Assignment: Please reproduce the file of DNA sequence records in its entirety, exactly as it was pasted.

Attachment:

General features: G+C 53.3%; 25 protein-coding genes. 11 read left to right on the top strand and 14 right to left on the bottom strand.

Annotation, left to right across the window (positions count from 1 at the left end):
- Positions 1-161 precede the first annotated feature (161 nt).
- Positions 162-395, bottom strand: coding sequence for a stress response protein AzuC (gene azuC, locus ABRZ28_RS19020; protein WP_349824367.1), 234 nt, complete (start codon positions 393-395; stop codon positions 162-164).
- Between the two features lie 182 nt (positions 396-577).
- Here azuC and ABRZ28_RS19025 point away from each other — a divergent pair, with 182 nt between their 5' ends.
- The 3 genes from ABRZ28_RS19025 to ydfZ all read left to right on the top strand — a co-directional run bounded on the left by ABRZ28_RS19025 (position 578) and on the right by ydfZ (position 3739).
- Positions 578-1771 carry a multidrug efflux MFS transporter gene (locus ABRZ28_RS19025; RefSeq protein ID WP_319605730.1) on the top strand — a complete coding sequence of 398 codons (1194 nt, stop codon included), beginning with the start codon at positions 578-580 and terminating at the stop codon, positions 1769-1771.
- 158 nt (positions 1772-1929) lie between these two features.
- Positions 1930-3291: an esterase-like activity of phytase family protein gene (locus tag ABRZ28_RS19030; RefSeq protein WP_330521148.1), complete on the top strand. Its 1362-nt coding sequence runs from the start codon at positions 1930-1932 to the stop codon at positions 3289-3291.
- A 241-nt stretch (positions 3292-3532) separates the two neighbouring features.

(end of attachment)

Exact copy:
General features: G+C 53.3%; 25 protein-coding genes. 11 read left to right on the top strand and 14 right to left on the bottom strand.

Annotation, left to right across the window (positions count from 1 at the left end):
- Positions 1-161 precede the first annotated feature (161 nt).
- Positions 162-395, bottom strand: coding sequence for a stress response protein AzuC (gene azuC, locus ABRZ28_RS19020; protein WP_349824367.1), 234 nt, complete (start codon positions 393-395; stop codon positions 162-164).
- Between the two features lie 182 nt (positions 396-577).
- Here azuC and ABRZ28_RS19025 point away from each other — a divergent pair, with 182 nt between their 5' ends.
- The 3 genes from ABRZ28_RS19025 to ydfZ all read left to right on the top strand — a co-directional run bounded on the left by ABRZ28_RS19025 (position 578) and on the right by ydfZ (position 3739).
- Positions 578-1771 carry a multidrug efflux MFS transporter gene (locus ABRZ28_RS19025; RefSeq protein ID WP_319605730.1) on the top strand — a complete coding sequence of 398 codons (1194 nt, stop codon included), beginning with the start codon at positions 578-580 and terminating at the stop codon, positions 1769-1771.
- 158 nt (positions 1772-1929) lie between these two features.
- Positions 1930-3291: an esterase-like activity of phytase family protein gene (locus tag ABRZ28_RS19030; RefSeq protein WP_330521148.1), complete on the top strand. Its 1362-nt coding sequence runs from the start codon at positions 1930-1932 to the stop codon at positions 3289-3291.
- A 241-nt stretch (positions 3292-3532) separates the two neighbouring features.